Novel staging tool for localized prostate cancer: A pilot study using genetic adaptive neural networks

Ashutosh Tewari, Perinchery Narayan

Research output: Contribution to journalArticlepeer-review

67 Scopus citations


Purpose: An estimated $1.5 billion is spent annually for direct medical expenses and an additional $2.5 billion for indirect costs for the management of prostate cancer. Today there are several procedures for staging prostate cancer, including lymph node dissection. Despite these procedures, the accuracy of predicting extracapsular disease remains low (range 37 to 63, mean 45%). Use of multiple staging procedures adds significantly to the costs of managing prostate cancer. Recently artificial intelligence based neural networks have become available for medical applications. Unlike traditional statistical methods, these networks do not assume linearity or homogeneity of variance and, thus, they are more accurate for clinical data. We applied this concept to staging localized prostate cancer and devised an algorithm that can be used for prostate cancer staging. Materials and Methods: Our study comprised 1,200 men with clinically organ confined prostate cancer who underwent preoperative staging using serum prostate specific antigen, systematic biopsy and Gleason scoring before radical prostatectomy and lymphadenectomy. The performance of the neural network was validated for a subset of patients and network predictions were compared with actual pathological stage. Mean patient age was 62.9 years, mean serum prostate specific antigen 8.1 ng./ml. and mean biopsy Gleason 6. Of the patients 55% had organ confined disease, 27% positive margins, 8% seminal vesicle involvement and 7% lymph node disease. Of margin positive patients 30% also had seminal vesicle involvement, while of seminal vesicle positive patients 50% also had positive margins. Results: The sensitivity of the network was 81 to 100%, and specificity was 72 to 75% for various predictions of margin, seminal vesicle and lymph node involvement. The negative predictive values tended to be relatively high for all 3 features (range 92 to 100%). The neural network missed only 8% of patients with margin positive disease, and 2% with lymph node and 0% with seminal vesicle involvement. Conclusions: Our study suggests that neural networks may be useful as an initial staging tool for detection of extracapsular extension in patients with clinically organ confined prostate cancer. These networks preclude unnecessary staging tests for 63% of patients with clinically organ confined prostate cancer.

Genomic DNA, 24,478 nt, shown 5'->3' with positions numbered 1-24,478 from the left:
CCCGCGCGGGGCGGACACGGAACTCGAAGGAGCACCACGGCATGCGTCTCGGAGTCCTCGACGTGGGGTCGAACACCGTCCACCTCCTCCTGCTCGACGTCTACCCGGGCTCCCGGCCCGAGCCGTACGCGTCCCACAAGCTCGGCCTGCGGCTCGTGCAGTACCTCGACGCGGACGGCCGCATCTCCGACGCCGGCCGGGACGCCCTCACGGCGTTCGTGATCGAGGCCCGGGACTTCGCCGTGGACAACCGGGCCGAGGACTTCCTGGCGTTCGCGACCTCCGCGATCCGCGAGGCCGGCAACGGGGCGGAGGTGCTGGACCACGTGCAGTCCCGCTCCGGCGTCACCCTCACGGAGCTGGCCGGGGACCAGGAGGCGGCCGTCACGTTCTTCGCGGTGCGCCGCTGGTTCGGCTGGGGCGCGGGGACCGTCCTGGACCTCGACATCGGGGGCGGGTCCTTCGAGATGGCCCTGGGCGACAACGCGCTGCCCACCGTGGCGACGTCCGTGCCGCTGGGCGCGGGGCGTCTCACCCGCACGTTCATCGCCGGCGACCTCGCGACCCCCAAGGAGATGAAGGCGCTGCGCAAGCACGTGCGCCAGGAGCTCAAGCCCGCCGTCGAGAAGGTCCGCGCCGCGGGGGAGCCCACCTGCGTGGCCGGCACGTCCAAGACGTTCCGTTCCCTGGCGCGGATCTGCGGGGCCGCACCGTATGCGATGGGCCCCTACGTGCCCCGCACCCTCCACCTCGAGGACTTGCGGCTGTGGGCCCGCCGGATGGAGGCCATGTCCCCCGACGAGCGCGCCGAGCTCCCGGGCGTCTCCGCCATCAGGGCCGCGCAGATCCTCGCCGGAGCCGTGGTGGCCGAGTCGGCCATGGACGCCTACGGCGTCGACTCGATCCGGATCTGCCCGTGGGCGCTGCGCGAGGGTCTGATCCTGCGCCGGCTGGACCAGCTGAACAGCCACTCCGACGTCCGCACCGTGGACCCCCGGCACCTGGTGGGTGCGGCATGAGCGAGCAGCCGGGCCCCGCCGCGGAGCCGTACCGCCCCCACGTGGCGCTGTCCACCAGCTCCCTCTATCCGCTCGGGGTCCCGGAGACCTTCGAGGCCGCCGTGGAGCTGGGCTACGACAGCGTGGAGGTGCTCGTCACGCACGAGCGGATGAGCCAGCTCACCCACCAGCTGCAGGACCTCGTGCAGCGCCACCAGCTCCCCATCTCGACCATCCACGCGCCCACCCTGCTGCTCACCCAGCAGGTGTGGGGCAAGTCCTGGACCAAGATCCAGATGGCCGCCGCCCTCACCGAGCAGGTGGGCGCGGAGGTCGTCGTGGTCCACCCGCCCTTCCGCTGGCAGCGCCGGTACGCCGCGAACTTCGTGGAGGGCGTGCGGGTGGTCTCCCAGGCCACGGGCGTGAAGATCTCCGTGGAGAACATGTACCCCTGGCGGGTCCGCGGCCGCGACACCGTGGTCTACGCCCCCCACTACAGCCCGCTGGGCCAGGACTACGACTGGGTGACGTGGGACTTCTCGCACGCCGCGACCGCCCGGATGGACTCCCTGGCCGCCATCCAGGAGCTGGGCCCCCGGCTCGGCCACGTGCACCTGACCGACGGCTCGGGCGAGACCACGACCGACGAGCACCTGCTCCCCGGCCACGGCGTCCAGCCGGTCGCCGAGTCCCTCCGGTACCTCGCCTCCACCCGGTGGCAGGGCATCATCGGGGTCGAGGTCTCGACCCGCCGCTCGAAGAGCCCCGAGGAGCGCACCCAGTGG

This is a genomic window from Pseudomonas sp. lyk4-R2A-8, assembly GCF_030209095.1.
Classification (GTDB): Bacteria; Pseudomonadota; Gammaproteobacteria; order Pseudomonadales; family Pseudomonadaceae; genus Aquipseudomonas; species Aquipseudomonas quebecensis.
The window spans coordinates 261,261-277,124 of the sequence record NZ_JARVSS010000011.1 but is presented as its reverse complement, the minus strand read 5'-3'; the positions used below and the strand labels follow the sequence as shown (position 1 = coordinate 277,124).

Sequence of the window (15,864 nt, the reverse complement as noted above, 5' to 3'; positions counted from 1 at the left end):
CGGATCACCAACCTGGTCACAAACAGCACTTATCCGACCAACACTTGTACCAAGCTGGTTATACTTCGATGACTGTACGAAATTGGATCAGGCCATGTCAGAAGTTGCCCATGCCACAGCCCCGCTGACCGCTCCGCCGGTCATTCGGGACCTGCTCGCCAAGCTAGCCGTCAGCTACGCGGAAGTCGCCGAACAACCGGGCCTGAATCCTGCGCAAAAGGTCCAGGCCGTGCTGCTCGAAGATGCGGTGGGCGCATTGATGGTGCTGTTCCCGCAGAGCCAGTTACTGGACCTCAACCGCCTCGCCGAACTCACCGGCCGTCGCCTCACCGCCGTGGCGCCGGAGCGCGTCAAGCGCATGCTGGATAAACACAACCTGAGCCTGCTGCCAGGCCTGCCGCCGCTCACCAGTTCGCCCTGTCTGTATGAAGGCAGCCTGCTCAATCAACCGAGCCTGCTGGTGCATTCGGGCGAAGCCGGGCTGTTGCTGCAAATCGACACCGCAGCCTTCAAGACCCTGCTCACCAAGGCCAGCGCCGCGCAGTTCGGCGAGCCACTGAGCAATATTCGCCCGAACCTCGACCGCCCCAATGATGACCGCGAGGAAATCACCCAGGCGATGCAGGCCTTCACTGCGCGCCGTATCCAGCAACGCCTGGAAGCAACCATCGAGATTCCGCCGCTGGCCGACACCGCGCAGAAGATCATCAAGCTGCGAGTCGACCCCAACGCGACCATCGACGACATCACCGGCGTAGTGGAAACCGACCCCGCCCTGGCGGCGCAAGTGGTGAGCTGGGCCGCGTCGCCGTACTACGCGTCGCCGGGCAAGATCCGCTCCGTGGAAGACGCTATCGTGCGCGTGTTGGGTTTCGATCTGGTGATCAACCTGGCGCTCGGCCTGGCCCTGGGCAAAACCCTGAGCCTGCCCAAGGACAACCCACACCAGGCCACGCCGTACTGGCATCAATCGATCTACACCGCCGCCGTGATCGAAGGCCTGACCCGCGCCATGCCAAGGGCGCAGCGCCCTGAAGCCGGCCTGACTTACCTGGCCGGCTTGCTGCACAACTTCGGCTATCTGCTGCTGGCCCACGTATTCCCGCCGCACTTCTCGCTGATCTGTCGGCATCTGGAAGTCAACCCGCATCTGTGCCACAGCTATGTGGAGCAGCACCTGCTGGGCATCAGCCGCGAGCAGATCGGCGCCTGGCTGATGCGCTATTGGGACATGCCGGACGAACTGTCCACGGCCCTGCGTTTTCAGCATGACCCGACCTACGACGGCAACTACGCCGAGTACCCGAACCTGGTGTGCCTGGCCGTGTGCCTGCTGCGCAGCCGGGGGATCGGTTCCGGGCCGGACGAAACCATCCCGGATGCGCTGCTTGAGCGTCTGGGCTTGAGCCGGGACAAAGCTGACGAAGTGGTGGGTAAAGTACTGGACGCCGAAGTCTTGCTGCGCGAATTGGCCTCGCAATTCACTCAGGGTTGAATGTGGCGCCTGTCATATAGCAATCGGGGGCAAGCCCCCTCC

Original languageEnglish
Pages (from-to)430-436
Number of pages7
JournalJournal of Urology
Issue number2
StatePublished - Aug 1998
Externally publishedYes


  • Artificial intelligence
  • Cost-effective analysis
  • Neural networks (computer)
  • Prostatic neoplasms


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